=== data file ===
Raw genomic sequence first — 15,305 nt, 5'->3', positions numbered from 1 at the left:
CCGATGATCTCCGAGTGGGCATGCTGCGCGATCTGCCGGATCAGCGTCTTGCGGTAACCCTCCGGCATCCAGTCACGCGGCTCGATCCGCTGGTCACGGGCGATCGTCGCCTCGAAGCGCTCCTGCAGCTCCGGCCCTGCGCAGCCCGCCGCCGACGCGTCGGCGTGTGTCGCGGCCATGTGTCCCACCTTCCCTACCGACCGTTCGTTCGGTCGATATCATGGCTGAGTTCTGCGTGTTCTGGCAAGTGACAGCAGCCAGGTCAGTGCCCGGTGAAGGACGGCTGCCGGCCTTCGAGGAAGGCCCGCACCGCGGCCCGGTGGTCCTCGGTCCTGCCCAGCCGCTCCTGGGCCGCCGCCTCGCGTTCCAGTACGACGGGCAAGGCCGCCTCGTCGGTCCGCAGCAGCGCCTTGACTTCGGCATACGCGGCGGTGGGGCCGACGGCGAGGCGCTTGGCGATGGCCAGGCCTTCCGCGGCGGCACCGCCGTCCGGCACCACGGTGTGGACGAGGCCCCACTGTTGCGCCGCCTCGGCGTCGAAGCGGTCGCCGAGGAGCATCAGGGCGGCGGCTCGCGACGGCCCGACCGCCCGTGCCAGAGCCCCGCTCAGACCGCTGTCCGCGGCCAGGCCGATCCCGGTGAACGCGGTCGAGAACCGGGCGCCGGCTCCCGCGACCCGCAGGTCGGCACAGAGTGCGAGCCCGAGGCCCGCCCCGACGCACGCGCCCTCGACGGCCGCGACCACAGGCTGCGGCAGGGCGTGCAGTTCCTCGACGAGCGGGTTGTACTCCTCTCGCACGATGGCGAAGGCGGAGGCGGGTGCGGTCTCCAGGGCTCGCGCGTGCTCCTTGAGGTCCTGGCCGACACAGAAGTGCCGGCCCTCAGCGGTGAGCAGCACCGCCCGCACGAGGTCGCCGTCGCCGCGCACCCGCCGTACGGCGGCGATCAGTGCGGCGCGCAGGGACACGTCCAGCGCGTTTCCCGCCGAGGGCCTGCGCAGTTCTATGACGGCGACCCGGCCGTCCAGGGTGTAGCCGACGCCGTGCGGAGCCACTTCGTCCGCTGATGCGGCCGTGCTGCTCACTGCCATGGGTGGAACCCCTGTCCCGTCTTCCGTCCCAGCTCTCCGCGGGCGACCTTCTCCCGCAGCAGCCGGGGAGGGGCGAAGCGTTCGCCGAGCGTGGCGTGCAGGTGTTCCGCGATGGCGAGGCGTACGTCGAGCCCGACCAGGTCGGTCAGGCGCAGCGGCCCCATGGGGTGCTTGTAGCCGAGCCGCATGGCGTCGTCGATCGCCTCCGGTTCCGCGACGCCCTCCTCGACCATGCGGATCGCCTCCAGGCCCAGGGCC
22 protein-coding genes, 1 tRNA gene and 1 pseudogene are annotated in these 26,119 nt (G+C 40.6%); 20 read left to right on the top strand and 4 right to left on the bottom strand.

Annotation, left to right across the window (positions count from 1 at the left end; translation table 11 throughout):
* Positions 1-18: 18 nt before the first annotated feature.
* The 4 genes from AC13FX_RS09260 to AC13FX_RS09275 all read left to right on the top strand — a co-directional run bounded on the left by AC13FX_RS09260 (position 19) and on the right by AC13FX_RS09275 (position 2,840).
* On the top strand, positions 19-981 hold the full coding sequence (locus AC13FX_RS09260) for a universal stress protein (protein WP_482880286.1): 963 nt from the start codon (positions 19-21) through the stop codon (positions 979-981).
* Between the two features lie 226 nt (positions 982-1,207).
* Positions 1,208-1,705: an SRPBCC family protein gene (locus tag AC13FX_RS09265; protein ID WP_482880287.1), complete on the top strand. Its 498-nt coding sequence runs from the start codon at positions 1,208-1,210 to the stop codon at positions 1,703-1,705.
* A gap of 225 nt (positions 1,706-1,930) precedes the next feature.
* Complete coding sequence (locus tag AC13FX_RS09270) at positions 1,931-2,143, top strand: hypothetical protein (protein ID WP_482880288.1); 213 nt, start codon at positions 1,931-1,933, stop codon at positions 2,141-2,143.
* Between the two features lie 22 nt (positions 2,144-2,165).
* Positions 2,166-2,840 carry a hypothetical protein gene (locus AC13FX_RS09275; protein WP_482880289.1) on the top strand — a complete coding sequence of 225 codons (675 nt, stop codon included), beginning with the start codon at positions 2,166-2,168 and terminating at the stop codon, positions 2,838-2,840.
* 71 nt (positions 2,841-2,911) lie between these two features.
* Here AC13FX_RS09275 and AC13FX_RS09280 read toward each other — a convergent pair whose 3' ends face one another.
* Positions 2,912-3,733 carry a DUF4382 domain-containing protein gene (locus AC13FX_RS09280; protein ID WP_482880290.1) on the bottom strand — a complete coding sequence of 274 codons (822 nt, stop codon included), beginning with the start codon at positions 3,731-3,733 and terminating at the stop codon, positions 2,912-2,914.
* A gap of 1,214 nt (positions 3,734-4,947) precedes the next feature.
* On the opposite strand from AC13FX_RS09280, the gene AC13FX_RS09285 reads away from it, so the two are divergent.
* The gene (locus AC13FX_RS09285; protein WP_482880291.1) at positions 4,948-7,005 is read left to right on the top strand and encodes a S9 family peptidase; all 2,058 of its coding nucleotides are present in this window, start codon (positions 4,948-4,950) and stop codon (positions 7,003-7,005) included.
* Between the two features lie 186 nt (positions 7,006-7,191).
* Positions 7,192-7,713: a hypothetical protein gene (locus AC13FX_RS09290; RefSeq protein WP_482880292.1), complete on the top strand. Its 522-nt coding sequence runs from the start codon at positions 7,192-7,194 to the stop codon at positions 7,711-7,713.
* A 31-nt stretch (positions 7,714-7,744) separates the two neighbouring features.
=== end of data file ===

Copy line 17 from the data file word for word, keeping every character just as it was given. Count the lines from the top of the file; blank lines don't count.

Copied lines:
* A gap of 1,214 nt (positions 3,734-4,947) precedes the next feature.